Plan to recycle your product into something entirely new. Or remove and refurbish components for use in a new device. Or even turn it into fuel to produce something else. As the product designer, the choice is yours and while it takes some planning and thinking, many companies and designers have successfully executed cradle to cradle product design strategies. And don’t forget sustainable packaging design. After all, once your product is unboxed, the packaging is typically thrown away.

Design for Disassembly

Design for Disassembly is pretty self-explanatory.  Put simply, it means that you design with the intent of making it easy to get to the components that will later be used elsewhere. It’s a strategy that supports cradle to cradle thinking. If it’s too hard to take your product apart, it may never live that second or third life you had dreamed for it in your cradle to cradle planning. Lifecycle planning is a complex process and we can’t claim to offer all the answers here. But, keep it in mind as you design your next products. And, if you want to learn more, Check out these awesome resources from SolidWorks and AutoDesk.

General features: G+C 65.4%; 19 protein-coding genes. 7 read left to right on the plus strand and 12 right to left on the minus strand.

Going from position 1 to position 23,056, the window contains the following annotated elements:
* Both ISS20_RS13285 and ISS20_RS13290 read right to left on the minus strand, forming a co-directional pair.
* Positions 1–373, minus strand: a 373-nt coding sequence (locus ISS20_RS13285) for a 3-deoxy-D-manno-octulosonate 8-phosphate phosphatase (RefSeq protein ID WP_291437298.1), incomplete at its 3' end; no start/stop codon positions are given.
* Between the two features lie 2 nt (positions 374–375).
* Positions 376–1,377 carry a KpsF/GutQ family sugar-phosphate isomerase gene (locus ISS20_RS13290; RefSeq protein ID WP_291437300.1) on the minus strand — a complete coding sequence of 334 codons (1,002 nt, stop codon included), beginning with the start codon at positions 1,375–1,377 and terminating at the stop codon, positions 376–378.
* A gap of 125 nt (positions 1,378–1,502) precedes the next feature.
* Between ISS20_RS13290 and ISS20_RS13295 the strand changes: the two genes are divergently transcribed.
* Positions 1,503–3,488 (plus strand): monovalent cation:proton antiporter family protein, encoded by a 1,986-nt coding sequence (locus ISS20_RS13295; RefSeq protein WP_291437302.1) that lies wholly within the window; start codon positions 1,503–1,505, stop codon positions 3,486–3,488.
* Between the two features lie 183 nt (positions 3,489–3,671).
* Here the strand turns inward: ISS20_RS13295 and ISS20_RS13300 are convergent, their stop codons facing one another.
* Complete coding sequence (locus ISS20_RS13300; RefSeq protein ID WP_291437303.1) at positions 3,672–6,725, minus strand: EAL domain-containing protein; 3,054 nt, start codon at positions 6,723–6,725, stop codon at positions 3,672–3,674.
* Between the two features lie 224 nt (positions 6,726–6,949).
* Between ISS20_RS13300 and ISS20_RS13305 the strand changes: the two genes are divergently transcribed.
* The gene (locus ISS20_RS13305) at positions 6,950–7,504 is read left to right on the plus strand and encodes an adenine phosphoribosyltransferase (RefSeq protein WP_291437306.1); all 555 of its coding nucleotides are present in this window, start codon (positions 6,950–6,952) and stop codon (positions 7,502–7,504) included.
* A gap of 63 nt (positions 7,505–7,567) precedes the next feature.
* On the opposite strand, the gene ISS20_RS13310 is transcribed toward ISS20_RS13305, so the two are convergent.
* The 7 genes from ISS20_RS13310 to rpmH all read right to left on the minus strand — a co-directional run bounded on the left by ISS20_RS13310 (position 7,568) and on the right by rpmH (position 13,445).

Choose Green Materials

The most obvious way to design a more sustainable and eco-friendly product is to choose “green” materials. Items made of plastics that won’t decompose for thousands of years, or filled with toxins that will leach into the environment as they decompose are clearly not great choices. Here’s what you should look for when you’re choosing materials for your next product design…

Your first criteria to check when choosing product materials is how it will function in the role you’ve chosen for it?

For instance, unless you like your tea with a smoky flavor (and eventually all over your stovetop), pine isn’t a great material for a tea kettle. But, if the answer to that question is yes, consider this sustainability checklist.

Look for materials that are:

  • Non-toxic. I don’t like being poisoned – do you like being poisoned? Enough said.
  • Abundant. Materials that exist in large quantities are a better, more sustainable choice. Avoid rare materials or you run the risk of completely depleting a resource from our planet. And, as the material becomes more scarce, the price tends to skyrocket. This makes abundant materials a financially wise choice, as well.
  • Easily Reproduced. Materials that can be easily reproduced are, by definition, sustainable. Think of wood (which can be grown, harvested and regrown) as opposed to coal (a finite resource) which will inevitably run out.